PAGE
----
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Carbon fiber use said benefiting Alcoa

Keywords: Tags  aluminum, carbon fiber-reinforced plastic, CFRP, Alcoa, William F. Oplinger, body-in-white, Ford Motor, automotive F-150


NEW YORK — Alcoa Inc. expects to benefit from the increased use of composite materials in the aerospace sector due to the company’s strong position in fastening systems and propulsion technology, according to executive vice president and chief financial officer William F. Oplinger.

"(We) actually benefit from higher revenues on the non-aluminum planes because of our positioning on fastening systems and power and propulsion," Oplinger said at Bank of America Merrill Lynch’s annual Global Metals, Mining and Steel Conference in Miami. "So it is not a bad thing for Alcoa that the planes are multi-material. In fact, it gives us opportunities for fastening solutions that we haven’t had before."

Alcoa’s fastening systems unit—which accounts for 30 percent of its aerospace revenue—is comprised of systems that range from high-temperature, high-strength fasteners for airframe and engine applications to latches, installation tool systems and machine components, such as hydraulic fittings.

Planes featuring carbon fiber-reinforced plastic (CFRP) body structures—including Toulouse, France-based Airbus SAS’ A350 XWB, which features 105-foot wings made almost exclusively from CFRP—provide significant revenue for Alcoa, largely due to the company’s materials diversification within the sector, Oplinger said.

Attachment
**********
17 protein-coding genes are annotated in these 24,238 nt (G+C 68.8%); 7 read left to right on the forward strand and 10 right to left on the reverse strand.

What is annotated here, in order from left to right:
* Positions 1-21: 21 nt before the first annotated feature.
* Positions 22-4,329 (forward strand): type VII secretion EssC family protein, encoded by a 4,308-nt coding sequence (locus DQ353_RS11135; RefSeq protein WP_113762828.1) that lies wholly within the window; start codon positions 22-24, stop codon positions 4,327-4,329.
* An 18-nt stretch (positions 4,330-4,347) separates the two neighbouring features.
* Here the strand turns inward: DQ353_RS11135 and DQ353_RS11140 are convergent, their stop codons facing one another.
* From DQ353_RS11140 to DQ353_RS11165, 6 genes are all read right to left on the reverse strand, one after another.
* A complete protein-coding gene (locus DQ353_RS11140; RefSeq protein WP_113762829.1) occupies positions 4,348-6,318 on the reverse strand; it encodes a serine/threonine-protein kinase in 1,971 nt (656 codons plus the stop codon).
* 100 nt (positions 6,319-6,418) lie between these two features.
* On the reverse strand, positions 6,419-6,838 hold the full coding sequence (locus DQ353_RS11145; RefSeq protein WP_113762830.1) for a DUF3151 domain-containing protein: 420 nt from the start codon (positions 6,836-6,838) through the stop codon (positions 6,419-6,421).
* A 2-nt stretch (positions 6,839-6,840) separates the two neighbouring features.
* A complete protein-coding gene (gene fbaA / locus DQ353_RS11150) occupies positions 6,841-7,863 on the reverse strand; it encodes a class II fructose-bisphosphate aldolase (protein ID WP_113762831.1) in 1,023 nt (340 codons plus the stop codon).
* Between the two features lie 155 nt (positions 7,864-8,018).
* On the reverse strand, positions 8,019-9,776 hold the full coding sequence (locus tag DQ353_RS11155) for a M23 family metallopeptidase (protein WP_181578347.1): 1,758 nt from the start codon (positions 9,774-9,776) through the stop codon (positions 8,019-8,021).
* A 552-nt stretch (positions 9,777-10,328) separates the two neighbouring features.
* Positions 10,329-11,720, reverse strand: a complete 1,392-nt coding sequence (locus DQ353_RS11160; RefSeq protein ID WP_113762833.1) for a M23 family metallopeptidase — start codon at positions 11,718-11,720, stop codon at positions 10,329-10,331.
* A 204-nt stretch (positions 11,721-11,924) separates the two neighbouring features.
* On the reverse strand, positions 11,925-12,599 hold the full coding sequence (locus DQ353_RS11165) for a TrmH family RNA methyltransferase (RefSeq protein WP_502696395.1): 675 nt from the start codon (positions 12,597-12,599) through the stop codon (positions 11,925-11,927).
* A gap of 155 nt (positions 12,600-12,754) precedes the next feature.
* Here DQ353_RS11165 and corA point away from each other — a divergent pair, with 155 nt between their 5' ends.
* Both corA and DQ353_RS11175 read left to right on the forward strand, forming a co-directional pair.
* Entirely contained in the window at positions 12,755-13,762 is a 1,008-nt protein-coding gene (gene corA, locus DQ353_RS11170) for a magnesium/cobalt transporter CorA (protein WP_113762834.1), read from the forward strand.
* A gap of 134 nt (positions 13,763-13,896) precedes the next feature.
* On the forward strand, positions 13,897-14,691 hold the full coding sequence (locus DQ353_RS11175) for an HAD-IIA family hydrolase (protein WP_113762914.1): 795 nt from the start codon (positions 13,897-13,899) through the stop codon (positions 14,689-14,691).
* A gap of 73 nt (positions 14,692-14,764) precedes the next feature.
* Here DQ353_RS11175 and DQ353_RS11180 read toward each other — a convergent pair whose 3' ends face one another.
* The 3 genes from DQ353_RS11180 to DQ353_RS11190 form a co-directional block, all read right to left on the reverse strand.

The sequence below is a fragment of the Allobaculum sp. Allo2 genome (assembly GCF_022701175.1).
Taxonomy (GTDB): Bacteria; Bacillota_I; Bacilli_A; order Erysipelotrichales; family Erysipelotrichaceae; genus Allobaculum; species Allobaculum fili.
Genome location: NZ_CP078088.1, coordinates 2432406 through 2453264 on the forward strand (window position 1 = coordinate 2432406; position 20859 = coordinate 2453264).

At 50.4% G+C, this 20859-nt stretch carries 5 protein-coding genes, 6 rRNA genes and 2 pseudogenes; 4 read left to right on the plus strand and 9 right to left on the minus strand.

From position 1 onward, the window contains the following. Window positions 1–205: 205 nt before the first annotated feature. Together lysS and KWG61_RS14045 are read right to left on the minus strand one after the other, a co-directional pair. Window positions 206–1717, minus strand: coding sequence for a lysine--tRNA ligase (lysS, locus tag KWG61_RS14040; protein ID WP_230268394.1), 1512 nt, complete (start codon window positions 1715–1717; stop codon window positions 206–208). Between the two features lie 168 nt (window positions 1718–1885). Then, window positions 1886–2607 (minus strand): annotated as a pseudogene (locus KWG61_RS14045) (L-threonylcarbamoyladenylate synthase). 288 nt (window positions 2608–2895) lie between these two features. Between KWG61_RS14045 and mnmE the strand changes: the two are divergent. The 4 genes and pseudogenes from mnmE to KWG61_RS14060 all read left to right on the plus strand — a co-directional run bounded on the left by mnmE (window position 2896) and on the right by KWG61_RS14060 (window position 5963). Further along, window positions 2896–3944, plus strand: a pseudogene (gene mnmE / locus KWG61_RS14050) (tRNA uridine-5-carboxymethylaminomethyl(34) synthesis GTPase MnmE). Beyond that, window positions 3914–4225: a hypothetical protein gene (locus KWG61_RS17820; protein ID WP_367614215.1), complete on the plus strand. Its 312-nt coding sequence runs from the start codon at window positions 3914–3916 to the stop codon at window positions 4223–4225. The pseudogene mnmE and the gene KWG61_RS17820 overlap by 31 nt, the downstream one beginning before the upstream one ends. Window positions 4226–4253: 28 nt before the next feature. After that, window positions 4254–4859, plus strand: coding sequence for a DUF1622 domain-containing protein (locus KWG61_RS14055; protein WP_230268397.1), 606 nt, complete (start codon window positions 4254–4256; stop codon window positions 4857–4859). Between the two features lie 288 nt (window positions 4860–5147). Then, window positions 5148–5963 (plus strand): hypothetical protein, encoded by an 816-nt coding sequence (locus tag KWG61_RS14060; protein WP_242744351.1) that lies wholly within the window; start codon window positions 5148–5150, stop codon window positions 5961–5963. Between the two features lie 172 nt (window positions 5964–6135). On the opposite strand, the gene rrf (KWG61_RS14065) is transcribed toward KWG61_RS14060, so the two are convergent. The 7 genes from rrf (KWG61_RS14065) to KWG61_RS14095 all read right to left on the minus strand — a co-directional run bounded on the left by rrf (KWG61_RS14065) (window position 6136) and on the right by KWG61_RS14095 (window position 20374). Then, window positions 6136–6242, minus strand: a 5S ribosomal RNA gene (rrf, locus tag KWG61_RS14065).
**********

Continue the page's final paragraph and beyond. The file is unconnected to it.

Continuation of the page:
Sixty percent of Alcoa’s Engineered Products & Solutions business revenue is “non-aluminum,” Oplinger said, adding that the company’s fastening systems were mostly comprised of titanium, steel and nickel alloys.

Turning to the automotive sector, Oplinger said that Pittsburgh-based Alcoa anticipates explosive aluminum demand over the next decade. "Body-in-white is the next transition for automotive and it will drive significant growth in aluminum usage over the next 10 to 12 years," he said. "We’re showing a 60-percent increase in the intensity of aluminum usage in cars between now and 2025 due to the body-in-white transition that’s going on."

Dearborn, Mich.-based Ford Motor Co.’s move to an aluminum body for the F-150 pickup truck—which typically has sales in excess of 750,000 vehicles per year—has created a "once-in-a-lifetime opportunity" for the aluminum industry, Oplinger said, noting that the company plans to invest $300 million at its plant in Alcoa, Tenn., to meet spiking automotive demand. That’s up from an initially planned investment of $275 million (amm.com, May 2, 2013).


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